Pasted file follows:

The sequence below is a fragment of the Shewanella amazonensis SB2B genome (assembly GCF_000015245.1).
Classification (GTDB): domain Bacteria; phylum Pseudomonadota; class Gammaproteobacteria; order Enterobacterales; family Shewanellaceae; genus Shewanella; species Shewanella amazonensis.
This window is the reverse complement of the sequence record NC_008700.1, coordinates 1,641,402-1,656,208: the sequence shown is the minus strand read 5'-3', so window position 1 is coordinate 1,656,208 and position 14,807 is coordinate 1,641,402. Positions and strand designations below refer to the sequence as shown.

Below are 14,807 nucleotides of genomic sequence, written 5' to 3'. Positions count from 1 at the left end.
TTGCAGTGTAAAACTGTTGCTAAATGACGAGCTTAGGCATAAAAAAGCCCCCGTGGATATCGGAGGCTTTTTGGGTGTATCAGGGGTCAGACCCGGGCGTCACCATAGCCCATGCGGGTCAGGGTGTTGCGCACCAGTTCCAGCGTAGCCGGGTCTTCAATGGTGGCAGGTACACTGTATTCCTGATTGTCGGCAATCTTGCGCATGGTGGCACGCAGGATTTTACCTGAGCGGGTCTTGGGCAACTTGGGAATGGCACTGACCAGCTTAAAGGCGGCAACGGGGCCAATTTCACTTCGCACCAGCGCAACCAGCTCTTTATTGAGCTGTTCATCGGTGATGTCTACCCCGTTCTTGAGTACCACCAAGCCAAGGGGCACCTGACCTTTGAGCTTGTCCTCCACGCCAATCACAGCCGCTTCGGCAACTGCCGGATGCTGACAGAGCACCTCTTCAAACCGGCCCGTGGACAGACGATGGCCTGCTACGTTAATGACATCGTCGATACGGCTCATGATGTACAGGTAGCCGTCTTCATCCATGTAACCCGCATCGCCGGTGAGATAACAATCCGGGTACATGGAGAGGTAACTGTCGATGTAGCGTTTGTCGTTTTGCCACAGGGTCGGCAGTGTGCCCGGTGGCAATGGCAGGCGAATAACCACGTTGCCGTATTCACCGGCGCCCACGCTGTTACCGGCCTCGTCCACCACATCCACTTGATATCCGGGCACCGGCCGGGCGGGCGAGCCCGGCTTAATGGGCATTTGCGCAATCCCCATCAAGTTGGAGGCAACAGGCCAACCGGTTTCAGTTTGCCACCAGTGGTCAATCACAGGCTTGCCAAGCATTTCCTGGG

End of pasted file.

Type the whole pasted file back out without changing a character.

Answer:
The sequence below is a fragment of the Shewanella amazonensis SB2B genome (assembly GCF_000015245.1).
Classification (GTDB): domain Bacteria; phylum Pseudomonadota; class Gammaproteobacteria; order Enterobacterales; family Shewanellaceae; genus Shewanella; species Shewanella amazonensis.
This window is the reverse complement of the sequence record NC_008700.1, coordinates 1,641,402-1,656,208: the sequence shown is the minus strand read 5'-3', so window position 1 is coordinate 1,656,208 and position 14,807 is coordinate 1,641,402. Positions and strand designations below refer to the sequence as shown.

Below are 14,807 nucleotides of genomic sequence, written 5' to 3'. Positions count from 1 at the left end.
TTGCAGTGTAAAACTGTTGCTAAATGACGAGCTTAGGCATAAAAAAGCCCCCGTGGATATCGGAGGCTTTTTGGGTGTATCAGGGGTCAGACCCGGGCGTCACCATAGCCCATGCGGGTCAGGGTGTTGCGCACCAGTTCCAGCGTAGCCGGGTCTTCAATGGTGGCAGGTACACTGTATTCCTGATTGTCGGCAATCTTGCGCATGGTGGCACGCAGGATTTTACCTGAGCGGGTCTTGGGCAACTTGGGAATGGCACTGACCAGCTTAAAGGCGGCAACGGGGCCAATTTCACTTCGCACCAGCGCAACCAGCTCTTTATTGAGCTGTTCATCGGTGATGTCTACCCCGTTCTTGAGTACCACCAAGCCAAGGGGCACCTGACCTTTGAGCTTGTCCTCCACGCCAATCACAGCCGCTTCGGCAACTGCCGGATGCTGACAGAGCACCTCTTCAAACCGGCCCGTGGACAGACGATGGCCTGCTACGTTAATGACATCGTCGATACGGCTCATGATGTACAGGTAGCCGTCTTCATCCATGTAACCCGCATCGCCGGTGAGATAACAATCCGGGTACATGGAGAGGTAACTGTCGATGTAGCGTTTGTCGTTTTGCCACAGGGTCGGCAGTGTGCCCGGTGGCAATGGCAGGCGAATAACCACGTTGCCGTATTCACCGGCGCCCACGCTGTTACCGGCCTCGTCCACCACATCCACTTGATATCCGGGCACCGGCCGGGCGGGCGAGCCCGGCTTAATGGGCATTTGCGCAATCCCCATCAAGTTGGAGGCAACAGGCCAACCGGTTTCAGTTTGCCACCAGTGGTCAATCACAGGCTTGCCAAGCATTTCCTGGG